IBy Peter Camporeale ’18
In this digital age, online news outlets have become prolific sources of information. As web-based media increasingly becomes the norm, streams of online articles are constantly published to keep the modern audience engaged. The American Press Institute notes that the rise of digital media has caused a generational shift in which 18- to 34-year-olds subscribe to online news at a higher percentage than any other demographic. As a result, media outlets are now gearing their news coverage towards the fast-paced modern consumer who demands minute-by-minute updates of even the smallest details – and this isn’t necessarily a good thing.
As the value of the print media industry has decreased by an average of approximately $1 billion annually since 2011, the revenue from digital advertisements through news websites has increased by an average of 20% per year to a recorded value of $59.6 billion in 2015 (as indicated by an extensive Pew Research Center study). Traditional ad revenue, on the other hand, now sits just under $30 billion.
As communications have become almost instantaneous, control of the news has been taken from the hands of journalists and big-time media corporations, as there is a much larger degree of public participation in media coverage than ever before. In fact, research by the University of Southern California notes that “[fewer] people are actually watching the broadcast journalism firsthand; instead, they are hearing about it through social media.” In other words, during this digital age, a trend towards reliance on second-hand information has developed.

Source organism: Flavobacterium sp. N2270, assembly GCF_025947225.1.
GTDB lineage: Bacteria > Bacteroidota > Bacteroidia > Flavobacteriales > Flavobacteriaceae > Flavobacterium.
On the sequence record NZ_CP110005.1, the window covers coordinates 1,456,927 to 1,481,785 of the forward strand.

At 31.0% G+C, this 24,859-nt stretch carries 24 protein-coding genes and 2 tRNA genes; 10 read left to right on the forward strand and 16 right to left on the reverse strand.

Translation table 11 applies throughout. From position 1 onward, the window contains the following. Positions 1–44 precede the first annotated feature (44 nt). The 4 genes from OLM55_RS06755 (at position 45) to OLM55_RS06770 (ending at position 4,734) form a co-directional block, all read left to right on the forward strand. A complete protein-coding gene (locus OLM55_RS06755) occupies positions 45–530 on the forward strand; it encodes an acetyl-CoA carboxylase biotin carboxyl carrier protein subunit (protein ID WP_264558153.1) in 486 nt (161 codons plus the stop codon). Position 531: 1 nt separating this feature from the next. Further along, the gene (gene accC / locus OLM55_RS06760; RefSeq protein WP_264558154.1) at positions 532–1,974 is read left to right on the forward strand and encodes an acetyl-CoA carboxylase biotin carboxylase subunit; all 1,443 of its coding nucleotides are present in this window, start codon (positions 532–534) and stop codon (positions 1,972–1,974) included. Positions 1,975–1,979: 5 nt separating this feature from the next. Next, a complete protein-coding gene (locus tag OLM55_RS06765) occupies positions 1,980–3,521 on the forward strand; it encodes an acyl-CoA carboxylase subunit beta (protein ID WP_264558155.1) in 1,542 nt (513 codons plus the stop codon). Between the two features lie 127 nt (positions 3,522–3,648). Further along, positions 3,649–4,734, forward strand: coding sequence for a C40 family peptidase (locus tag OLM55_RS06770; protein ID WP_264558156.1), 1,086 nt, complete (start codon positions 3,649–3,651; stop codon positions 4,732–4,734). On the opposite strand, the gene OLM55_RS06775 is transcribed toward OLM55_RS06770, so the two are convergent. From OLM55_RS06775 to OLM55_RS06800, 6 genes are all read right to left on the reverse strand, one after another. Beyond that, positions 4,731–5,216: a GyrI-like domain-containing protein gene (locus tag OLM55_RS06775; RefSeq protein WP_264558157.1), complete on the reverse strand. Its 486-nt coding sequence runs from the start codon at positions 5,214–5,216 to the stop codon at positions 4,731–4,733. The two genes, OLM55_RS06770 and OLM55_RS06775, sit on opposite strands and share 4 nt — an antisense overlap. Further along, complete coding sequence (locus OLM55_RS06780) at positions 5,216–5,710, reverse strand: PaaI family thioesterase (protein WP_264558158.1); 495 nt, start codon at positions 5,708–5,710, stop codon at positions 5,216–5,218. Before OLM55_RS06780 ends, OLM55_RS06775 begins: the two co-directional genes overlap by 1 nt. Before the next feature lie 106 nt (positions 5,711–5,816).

The past year or so has been witness to a storm of “fake news” circulating online. For example, a story about Pope Francis’ supposed endorsement of Donald Trump for the presidency spread like wildfire on social media, garnering nearly one million Facebook views. And it certainly got people talking – even at school. Many people accepted the report as accurate, at least to some extent, without ever checking other sources about the pope’s remarks. Pope Francis later explained that as the Bishop of Rome, he is to stay impartial regarding political elections. The website “WTOE 5” had originally published the story about the false endorsement, which was nothing more than a fantasy. According to a Buzzfeed News report, WTOE 5 – although it has been shut down following this and a few other inaccurate reports – was just one of at least 43 sites in a network responsible for 750 recent articles containing substantial inaccuracies.